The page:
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Lexiva - fosamprenavir

General Information This drug is almost always used as one component of a multidrug combination to suppress the human immunodeficiency (HIV) viral load.
Specifics Fosamprenavir is one of the newest antiviral drugs against HIV, but it is rapidly establishing itself as a potent, convenient, and very well-tolerated option.

Fosamprenavir works by inhibiting the production of HIV's proteins.  It is classified as a protease inhibitor (PI).

Dosing Generally fosamprenavir is taken as one of the 700 mg pills twice a day with or without food.  Usually it is taken with 100 mg of ritonavir (Norvir) twice a day.

Occasionally fosamprenavir may be taken as a single daily dose of two 700 mg pills with two 100 mg ritonavir (Norvir) gel caps.

This combination of ritonavir and fosamprenavir is termed "boosted fosamprenavir" because ritonavir increases the levels of fosamprenavir in the bloodstream. 

(this refers to your willingness, ability, and actual performance in taking your medications)

For further information and tips on adherence, go to the Adherence section of this site.

As with any antiviral drug or antibiotic, try not to ever miss a dose.  If you miss a dose and notice that you have done so within a few hours of its scheduled time, you may take the dose as usual and take the next dose at its regular time. 

It is very important that you do not alter the dosing of fosamprenavir or ritonavir without advice from your healthcare provider.

If you miss more than one dose, look at the reasons why you missed them and come up with a plan to avoid it in the future.  For example, if you fell asleep too early, take the medicine earlier in the evening, with your later meal, set an alarm, or have someone appointed to wake you up for your medicine.  

It is strongly recommended that you consider using weekly pill boxes and arrange all of your doses a week in advance.  Buy a small pill box so that you can carry a dose or two of your medicines with you in case you are away from home.

Possible Side Effects
The package insert for most drugs including fosamprenavir is often overwhelming and scary with perhaps an overemphasis on side effects.  We have summarized the important and more common problems here.

Most people take fosamprenavir without many side effects. 

Possible side effects include stomach upset, diarrhea, nausea, liver problems, increased fat (cholesterol and triglycerides) in the blood, and possibly diabetes.  Usually you will have blood tests done in the first month to look for the beneficial effects of fosamprenavir and any side effects.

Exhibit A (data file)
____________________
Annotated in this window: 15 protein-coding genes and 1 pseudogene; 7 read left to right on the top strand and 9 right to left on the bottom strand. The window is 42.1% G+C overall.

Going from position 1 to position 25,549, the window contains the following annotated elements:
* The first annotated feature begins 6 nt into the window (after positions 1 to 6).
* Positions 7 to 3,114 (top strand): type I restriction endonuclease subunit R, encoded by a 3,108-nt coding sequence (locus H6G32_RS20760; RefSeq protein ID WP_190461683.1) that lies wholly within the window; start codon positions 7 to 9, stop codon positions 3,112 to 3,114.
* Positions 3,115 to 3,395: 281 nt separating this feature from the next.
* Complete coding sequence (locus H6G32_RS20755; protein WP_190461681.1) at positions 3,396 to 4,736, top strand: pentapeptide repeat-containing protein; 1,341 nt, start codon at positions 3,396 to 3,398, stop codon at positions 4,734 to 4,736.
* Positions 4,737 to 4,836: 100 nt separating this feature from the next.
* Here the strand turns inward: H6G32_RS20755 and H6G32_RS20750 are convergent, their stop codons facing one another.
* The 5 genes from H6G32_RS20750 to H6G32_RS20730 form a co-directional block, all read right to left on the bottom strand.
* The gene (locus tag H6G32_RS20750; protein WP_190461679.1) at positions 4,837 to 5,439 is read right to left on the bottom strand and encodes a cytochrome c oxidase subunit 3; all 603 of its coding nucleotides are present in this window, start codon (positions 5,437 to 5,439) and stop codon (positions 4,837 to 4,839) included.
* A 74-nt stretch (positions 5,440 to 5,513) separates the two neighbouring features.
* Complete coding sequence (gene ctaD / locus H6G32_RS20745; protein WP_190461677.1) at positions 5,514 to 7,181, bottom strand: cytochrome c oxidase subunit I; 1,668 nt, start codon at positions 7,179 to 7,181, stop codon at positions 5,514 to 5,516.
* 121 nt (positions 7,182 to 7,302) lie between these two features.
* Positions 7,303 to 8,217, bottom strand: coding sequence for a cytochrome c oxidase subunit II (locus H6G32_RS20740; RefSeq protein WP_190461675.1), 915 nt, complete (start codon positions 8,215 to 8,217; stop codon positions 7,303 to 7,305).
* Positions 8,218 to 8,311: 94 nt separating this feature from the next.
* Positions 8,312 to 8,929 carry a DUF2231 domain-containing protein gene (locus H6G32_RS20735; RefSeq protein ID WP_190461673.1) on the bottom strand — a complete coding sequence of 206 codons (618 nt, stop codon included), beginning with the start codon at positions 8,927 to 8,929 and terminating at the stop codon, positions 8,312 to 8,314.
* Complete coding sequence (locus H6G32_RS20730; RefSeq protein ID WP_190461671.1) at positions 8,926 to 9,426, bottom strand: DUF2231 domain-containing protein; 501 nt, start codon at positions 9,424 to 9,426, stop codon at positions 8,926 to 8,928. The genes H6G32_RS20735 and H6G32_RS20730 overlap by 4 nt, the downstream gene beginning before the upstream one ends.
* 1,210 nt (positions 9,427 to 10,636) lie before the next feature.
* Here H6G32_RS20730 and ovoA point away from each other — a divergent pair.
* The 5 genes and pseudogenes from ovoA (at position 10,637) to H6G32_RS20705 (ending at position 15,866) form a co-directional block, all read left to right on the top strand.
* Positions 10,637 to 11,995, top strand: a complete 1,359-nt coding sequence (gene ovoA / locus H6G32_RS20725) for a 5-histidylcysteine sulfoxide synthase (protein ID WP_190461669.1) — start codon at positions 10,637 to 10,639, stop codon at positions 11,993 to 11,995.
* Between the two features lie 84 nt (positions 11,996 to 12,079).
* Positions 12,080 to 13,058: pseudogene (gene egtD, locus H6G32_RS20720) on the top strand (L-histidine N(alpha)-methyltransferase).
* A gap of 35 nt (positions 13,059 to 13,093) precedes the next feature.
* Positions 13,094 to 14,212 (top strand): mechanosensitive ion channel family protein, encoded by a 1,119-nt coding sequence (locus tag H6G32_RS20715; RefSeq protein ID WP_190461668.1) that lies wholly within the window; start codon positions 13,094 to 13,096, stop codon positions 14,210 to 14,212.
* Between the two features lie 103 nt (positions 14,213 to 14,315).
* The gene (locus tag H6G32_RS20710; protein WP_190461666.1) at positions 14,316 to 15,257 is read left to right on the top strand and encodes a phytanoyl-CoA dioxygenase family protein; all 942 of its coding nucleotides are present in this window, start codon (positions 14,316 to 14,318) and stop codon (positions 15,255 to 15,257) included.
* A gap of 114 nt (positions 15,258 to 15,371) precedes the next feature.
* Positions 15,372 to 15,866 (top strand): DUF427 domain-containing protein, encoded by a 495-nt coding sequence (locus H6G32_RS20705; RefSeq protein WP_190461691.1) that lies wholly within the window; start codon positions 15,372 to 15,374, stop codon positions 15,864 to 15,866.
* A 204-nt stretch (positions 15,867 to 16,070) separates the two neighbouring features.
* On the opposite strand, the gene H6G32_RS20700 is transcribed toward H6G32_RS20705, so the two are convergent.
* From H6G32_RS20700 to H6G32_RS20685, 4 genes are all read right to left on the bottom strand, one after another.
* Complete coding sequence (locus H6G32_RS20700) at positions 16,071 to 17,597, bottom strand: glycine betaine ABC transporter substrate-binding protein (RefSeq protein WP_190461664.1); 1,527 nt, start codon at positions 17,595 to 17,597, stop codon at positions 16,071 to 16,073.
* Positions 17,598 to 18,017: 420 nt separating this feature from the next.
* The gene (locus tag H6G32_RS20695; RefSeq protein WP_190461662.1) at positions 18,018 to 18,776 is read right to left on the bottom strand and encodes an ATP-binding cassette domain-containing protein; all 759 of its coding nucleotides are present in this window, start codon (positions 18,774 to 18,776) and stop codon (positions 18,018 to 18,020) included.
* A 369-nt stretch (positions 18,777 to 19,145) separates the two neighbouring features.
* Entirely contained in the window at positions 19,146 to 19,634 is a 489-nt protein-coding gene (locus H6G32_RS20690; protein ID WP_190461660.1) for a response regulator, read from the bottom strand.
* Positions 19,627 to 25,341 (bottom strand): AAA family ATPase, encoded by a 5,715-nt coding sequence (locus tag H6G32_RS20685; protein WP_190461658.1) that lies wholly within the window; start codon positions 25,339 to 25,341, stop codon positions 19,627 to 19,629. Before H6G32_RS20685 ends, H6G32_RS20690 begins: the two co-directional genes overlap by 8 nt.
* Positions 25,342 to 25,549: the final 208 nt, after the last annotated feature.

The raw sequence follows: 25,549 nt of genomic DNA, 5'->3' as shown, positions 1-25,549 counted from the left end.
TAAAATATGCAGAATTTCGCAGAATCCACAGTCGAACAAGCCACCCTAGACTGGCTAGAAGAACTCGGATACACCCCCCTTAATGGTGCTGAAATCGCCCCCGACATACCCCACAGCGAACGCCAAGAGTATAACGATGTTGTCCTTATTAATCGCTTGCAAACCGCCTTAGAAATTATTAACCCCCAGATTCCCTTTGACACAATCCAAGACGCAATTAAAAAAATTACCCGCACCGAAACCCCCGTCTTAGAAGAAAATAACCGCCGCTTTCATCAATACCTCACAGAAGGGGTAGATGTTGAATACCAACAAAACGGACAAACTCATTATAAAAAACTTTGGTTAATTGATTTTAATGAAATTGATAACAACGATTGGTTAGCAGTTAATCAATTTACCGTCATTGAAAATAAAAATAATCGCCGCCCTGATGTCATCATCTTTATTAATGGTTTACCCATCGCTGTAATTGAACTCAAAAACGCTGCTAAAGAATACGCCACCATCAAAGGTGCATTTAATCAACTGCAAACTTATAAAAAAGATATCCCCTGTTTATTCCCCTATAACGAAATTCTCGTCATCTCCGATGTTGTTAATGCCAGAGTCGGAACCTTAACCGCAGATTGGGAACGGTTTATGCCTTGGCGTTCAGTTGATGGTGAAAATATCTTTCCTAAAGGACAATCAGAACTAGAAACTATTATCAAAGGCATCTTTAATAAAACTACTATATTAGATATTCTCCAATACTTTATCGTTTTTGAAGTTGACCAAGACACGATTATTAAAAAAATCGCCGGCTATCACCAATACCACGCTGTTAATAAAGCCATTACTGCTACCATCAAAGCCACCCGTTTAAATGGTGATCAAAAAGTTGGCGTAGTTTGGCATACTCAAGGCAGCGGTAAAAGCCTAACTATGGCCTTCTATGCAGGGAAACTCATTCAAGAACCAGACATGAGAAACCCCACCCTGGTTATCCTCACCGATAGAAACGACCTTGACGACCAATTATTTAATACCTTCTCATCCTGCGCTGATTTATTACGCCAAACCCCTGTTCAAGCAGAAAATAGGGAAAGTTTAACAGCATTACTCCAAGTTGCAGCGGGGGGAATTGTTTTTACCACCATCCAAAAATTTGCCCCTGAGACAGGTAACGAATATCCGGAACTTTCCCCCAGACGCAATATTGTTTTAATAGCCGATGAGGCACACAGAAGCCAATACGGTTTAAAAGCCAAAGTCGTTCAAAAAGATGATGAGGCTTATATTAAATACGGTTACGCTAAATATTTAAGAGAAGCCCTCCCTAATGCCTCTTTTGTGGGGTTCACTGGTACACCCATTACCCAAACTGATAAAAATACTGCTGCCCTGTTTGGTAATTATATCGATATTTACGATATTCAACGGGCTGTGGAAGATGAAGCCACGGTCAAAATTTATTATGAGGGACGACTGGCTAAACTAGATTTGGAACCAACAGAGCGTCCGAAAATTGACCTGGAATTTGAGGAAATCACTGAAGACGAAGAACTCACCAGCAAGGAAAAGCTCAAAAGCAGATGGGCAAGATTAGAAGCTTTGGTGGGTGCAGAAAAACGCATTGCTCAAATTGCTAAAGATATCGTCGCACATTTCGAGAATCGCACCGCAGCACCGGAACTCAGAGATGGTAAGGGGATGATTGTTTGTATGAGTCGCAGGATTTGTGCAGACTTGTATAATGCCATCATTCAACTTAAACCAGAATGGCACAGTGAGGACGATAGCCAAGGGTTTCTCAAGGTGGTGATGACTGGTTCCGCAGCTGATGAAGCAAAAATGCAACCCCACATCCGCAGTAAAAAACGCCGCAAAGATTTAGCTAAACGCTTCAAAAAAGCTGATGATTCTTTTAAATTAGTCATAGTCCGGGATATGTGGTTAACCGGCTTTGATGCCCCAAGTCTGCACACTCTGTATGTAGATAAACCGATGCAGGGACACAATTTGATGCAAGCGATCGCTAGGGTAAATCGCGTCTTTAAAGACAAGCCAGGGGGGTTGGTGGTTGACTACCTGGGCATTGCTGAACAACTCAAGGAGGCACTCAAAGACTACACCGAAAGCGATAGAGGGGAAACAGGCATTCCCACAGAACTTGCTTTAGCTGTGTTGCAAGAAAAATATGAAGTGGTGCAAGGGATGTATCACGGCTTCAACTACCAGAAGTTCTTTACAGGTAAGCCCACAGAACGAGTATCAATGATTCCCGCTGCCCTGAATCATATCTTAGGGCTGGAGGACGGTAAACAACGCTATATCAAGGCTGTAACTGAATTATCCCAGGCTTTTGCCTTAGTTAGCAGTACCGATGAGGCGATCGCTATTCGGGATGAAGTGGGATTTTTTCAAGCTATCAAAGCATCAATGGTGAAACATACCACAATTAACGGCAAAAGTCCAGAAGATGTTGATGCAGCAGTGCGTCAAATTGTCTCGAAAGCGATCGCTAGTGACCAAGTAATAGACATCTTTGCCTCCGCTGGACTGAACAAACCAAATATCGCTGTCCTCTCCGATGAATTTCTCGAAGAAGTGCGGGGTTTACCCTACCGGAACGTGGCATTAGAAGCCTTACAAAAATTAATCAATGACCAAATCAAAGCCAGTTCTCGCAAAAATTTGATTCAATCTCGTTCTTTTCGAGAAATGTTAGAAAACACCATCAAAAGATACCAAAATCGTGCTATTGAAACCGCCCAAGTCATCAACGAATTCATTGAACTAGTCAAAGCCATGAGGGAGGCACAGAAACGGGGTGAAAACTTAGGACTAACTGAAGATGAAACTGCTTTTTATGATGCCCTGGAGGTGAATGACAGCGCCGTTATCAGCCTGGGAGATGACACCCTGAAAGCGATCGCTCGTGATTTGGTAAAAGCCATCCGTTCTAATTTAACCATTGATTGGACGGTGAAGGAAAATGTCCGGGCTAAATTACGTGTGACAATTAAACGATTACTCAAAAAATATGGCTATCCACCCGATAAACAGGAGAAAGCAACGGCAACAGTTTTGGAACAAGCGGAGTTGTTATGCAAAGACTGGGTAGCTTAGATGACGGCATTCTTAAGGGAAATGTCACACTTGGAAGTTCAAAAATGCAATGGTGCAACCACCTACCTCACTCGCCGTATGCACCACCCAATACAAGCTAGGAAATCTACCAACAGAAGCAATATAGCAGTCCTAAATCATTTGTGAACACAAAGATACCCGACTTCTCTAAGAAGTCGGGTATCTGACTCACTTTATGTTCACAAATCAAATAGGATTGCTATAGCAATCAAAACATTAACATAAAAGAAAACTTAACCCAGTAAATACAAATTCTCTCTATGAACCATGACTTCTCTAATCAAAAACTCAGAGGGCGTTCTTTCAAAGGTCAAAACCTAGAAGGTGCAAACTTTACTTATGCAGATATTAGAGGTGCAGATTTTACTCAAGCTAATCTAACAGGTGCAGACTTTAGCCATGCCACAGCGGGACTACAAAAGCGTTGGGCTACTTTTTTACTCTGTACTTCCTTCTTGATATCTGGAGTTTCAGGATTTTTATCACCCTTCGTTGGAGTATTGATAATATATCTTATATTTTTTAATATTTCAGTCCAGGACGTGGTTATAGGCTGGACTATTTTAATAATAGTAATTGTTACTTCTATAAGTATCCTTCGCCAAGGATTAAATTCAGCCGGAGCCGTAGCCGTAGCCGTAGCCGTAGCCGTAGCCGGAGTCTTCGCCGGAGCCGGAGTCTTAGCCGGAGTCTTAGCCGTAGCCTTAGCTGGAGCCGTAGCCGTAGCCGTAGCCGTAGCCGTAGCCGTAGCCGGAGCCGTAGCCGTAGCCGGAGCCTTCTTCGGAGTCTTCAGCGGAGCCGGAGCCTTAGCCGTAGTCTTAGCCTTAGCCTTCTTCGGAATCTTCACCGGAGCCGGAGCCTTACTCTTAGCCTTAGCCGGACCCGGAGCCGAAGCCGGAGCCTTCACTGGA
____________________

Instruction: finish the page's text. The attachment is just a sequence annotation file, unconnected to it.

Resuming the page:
Many minor side effects will either stay constant or get better with time.  It is mainly the side effects that are severe or get worse that may cause significant health risks for you.

All drugs of this type can cause or contribute to abnormal fat redistribution characterized by an enlarged belly and/or thinning of the face, arms, or legs.  In most cases this would be also accompanied by elevated cholesterol levels, elevated triglyceride levels, and perhaps a tendency to develop diabetes.   Fosamprenavir may have less effect on these problems than other protease inhibitors.

This refers to the way that fosamprenavir affects other medications and how other medications affect fosamprenavir
Fosamprenavir levels in the bloodstream are affected by the following drugs and should be used cautiously if at all:
Efavirenz (Sustiva)
Lopinavir/ritonavir (Kaletra)
Delavirdine (Rescriptor)

Fosamprenavir affects the levels of certain drugs in the bloodstream and these drugs should be used cautiously - usually with dose adjustments:
Atorvastatin (Lipitor)
Methadone (Dolophine and others)
Rifabutin (Mycobutin)

The following drugs should not be taken with fosamprenavir:
Ergot derivatives: dihydroergotamin, ergonovine, ergotamine, methylergonovine
GI motility agent: cisapride
Neuroleptic: pimozide
Sedatives/sleeping pills: midazolam, triazolam
Anti-TB drug: rifampin
Report to you healthcare provider or go to an Emergency Room if you have severe side effects, increasing side effects, shortness of breath, uncontrollable diarrhea, fever, weakness, jaundice (eyes and skin turn yellow,) muscle pain, nausea and vomiting so that you cannot hold down your food and liquids.
You can download this handout in PDF format by clicking HERE.